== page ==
Wednesday, June 6, 2012
Avigdor Lieberman and British revulsion
Did anyone miss the significance of the statement by Rabbi Laura Janner-Klausner, the Movement Rabbi for British Reform Judaism?
On Wednesday, 16th May 2012 The Movement for Reform Judaism released a statement from Rabbi Laura Janner-Klausner referring to the presence in the UK of Avigdor Lieberman, Foreign Minister for Israel, as undesirable and inappropriate (my words). He had been invited to an event organised by JNF UK.
We have a number of issues here. The first is the Foreign Minister’s perceived right wing extremist views, the second is the perception that he is someone who is outside the consensus of mainstream Israeli society and the third is the perceived wisdom in the learned Rabbis’ statement that advocacy on behalf of Israel is most effective when its case is made rationally and compassionately.
Rabbi Laura has made a series of assumptions but her own voice has not been equally strident in her opposition to views enunciated by our perceived enemies here in the UK, in Israel or overseas.
Leaving aside the provincial, the narrow UK-centric argument that we should only be concerned with the impact of the presence in London of the number three person in the current Israeli government because we are uncomfortable with his perceived views, we first need to address the perceptions to which I referred earlier.
I state here that my views on the Right Honourable Avigdor Lieberman Foreign Minister for the sovereign state of Israel are irrelevant to this article.
What we know about Avigdor is that he has expressed views that will sit comfortably with constituents whose experiences and history is one of minority status and persecution or those to whom experience has been deliverance from catastrophic threat at the price of enormous loss. Such people will in most cases be suspicious of false prophets and be especially militant in their opposition to concessions without measurable and commensurate reciprocity.
Foreign Minister Lieberman is Russian by birth. Only a fool would deny the history of Russia in World War 2 between 1941 and 1945 when it lost some 14 million soldiers and civilians, or approximately 13% of its population over a four year period. And even that figure could be underestimated by as much as 40% i.e. 20 million killed. By comparison, Israel, in its war for survival in 1948, lost 1% of its population to the Arab aggression over a one year period and Britain lost almost 450,000 people or less than 1% of its total pre-war population in a 6 year period between 1939 and 1945.
The measurement of death by numbers is an obscene game that denies any equivalence between narratives when in ethical terms even one death should be too many to contemplate. While we should not need to quote numbers, any discussion that fails to internalise the impact of war on society is beyond idiotic.
That kind of trauma creates an inherent fear that will not easily be shaken off.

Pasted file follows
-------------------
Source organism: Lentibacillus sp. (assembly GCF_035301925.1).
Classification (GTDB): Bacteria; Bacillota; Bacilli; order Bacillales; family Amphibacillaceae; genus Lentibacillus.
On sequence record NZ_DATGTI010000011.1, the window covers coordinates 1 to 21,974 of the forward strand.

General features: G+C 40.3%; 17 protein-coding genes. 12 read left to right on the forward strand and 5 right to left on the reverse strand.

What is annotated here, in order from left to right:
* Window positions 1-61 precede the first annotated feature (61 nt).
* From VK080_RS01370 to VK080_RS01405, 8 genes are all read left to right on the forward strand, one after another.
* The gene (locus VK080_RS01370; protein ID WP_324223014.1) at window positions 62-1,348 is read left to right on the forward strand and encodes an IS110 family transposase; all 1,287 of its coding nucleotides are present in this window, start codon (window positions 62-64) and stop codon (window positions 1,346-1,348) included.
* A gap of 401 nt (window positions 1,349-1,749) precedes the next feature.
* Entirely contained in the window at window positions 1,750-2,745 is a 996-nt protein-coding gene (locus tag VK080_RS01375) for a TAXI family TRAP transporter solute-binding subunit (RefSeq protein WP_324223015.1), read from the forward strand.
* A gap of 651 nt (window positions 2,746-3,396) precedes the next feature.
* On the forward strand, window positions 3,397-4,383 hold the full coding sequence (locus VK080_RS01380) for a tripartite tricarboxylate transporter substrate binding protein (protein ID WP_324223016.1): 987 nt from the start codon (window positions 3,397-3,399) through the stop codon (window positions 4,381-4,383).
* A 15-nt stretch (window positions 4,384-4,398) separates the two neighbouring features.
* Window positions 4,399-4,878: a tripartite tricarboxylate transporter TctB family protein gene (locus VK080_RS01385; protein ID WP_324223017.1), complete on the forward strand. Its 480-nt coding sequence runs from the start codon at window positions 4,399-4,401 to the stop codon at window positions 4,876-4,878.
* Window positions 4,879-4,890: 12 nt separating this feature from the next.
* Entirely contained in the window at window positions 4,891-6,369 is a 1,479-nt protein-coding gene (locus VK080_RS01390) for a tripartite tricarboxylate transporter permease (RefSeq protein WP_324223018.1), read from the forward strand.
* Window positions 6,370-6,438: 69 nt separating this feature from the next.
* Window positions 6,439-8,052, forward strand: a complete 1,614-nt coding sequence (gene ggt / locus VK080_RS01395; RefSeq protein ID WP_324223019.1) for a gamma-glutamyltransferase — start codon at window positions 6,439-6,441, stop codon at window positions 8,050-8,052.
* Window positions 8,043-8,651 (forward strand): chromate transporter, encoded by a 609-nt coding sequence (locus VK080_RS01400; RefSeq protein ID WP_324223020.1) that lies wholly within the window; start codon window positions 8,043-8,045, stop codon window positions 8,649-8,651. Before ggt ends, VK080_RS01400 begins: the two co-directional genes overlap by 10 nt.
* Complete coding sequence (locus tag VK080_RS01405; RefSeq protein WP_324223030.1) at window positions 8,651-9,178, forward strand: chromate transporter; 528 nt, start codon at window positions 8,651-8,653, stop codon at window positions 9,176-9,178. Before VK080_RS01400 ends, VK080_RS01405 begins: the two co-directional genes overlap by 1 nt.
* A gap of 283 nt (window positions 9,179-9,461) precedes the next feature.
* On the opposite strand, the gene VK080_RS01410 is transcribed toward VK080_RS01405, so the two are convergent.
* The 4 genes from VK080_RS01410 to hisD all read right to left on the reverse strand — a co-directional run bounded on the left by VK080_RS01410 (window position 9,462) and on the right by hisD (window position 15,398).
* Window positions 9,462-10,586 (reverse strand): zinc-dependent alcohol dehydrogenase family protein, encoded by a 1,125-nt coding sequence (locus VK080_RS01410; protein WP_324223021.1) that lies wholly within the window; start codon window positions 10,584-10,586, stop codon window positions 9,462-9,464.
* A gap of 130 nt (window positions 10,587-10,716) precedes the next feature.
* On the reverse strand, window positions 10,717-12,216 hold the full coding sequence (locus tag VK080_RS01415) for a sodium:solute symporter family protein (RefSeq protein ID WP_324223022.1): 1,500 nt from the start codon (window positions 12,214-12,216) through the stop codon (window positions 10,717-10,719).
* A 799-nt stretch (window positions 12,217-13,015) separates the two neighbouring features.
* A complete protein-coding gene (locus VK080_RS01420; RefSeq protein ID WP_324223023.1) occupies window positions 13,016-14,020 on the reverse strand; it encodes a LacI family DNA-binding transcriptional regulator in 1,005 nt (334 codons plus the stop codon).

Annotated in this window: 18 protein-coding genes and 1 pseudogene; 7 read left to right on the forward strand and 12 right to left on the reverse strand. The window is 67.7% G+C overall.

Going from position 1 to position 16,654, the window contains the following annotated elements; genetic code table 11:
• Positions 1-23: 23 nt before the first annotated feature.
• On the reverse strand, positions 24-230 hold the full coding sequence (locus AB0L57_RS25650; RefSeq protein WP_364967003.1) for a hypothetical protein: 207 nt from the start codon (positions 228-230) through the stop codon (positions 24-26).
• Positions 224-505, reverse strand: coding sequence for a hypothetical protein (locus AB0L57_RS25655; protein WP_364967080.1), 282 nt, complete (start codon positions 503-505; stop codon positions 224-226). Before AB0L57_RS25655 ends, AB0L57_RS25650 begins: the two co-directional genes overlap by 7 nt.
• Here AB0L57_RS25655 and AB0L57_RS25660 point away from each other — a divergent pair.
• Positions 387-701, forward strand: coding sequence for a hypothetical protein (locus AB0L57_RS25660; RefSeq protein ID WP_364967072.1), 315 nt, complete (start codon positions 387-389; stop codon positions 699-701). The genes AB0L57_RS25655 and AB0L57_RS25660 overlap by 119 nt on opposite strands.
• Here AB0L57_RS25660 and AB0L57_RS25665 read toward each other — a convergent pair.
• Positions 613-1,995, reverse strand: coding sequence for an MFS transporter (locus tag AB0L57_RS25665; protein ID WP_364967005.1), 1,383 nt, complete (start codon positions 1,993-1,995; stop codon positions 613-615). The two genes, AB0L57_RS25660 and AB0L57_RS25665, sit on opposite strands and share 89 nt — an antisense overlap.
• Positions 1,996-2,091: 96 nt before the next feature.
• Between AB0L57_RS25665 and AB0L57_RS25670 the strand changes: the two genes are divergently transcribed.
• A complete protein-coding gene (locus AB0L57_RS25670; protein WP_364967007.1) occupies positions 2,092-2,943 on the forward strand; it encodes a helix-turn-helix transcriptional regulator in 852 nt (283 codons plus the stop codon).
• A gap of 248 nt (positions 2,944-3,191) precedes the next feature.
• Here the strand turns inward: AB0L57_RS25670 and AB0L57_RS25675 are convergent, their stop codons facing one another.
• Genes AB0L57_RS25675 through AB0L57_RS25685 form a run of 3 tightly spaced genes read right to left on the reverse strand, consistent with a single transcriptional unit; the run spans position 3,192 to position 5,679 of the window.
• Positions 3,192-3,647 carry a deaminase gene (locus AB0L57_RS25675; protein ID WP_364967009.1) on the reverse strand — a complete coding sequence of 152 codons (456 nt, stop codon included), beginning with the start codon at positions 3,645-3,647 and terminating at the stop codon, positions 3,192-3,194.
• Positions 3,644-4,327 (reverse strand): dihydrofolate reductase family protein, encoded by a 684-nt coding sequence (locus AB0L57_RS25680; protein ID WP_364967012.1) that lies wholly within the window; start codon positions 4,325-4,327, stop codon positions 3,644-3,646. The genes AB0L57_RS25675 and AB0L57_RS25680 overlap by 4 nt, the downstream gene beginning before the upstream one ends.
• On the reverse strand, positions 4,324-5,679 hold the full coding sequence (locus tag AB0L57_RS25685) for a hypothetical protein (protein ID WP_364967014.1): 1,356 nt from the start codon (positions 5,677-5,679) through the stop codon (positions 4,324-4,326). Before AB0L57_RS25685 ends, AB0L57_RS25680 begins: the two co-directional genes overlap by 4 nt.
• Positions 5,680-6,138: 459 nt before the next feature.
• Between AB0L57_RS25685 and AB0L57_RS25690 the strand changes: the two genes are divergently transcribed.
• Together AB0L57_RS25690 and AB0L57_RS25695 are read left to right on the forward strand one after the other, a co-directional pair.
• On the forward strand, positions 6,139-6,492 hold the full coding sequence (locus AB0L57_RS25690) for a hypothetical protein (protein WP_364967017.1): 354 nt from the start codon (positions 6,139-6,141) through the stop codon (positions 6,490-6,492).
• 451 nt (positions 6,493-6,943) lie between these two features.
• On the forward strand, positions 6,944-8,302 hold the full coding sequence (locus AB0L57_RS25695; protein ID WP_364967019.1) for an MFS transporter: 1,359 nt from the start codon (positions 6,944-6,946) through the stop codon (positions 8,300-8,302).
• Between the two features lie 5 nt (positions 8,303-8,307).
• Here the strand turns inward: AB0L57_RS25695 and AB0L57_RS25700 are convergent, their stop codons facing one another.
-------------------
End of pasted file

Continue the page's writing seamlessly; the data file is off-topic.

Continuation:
And as a Jew living in Comrade Stalin’s Russia or living in the shadow of his legacy today, anti-Semitic prejudice has not made a Jewish reliance on the goodwill of third parties a natural response to threat situations. In fact an instinctive will to survive would necessitate the opposite view.
Similarly, 1400 years of Jewish second class status under Islam and ethnic cleansing under Arab hegemony does not create a natural affinity towards those whose most common trait is aggression and violence towards those with whom they disagree. Jewish history may be bleak and even dystopic however to discount its impact is to renounce empathy as sentimentality and understanding as inconvenience. This may be a common post-Modern view of society but it disenfranchises Israelis and it denies Jews everywhere their history on the pretext that it is not consistent with a Western trend towards appeasement.
Avigdor Lieberman founded Yisrael Beiteinu (Israel is our Home), the political party he leads today. He has a constituency of 1 million Russian immigrants and a significant number of their offspring. His party message resonates with many within the Mizrahi (Near-Eastern Jewish) community, particularly those whose racial memory has been seared by contact with Arab racism and Arab religious persecution.
If we perceive that the party he heads is secularist and supports a two state solution then to not talk to him is short-sighted. It does not encourage pro-Peace deliberations or religious freedom in Israel, something that I would have imagined to be of some importance to Rabbi Laura.
To discount the significance of his constituency is as insolent as it is impertinent. To assume that he lies outside of the mainstream of political consciousness or that attitudes held by a significant number of frightened citizens is of no importance is to display a worryingly fantasist approach to the Near East.
And finally, to state that “Israel advocacy is most effective when its case is made rationally and compassionately” is not born out by Britain’s relationship with Israel or by Israel’s deteriorating relationship with Europe where a burgeoning Muslim population abetted by the fascist left (the “red-green coalition”) has long since sacrificed its Jews to renewed fear and insecurity in the name of appeasement and conditional co-existence.
But arguably the greatest error Rabbi Laura Janner-Klausner makes is that she ignores the inconvenient fact that Mr Lieberman is the foreign minister of a sovereign state called Israel. She may disagree with him but to refuse to engage in dialogue with him is to miss an opportunity to influence him. To discount his position within Israeli political life is presumptuous at best; in all probability, it marginalises, if not negates the influence of the Reform Movement both here and in Israel.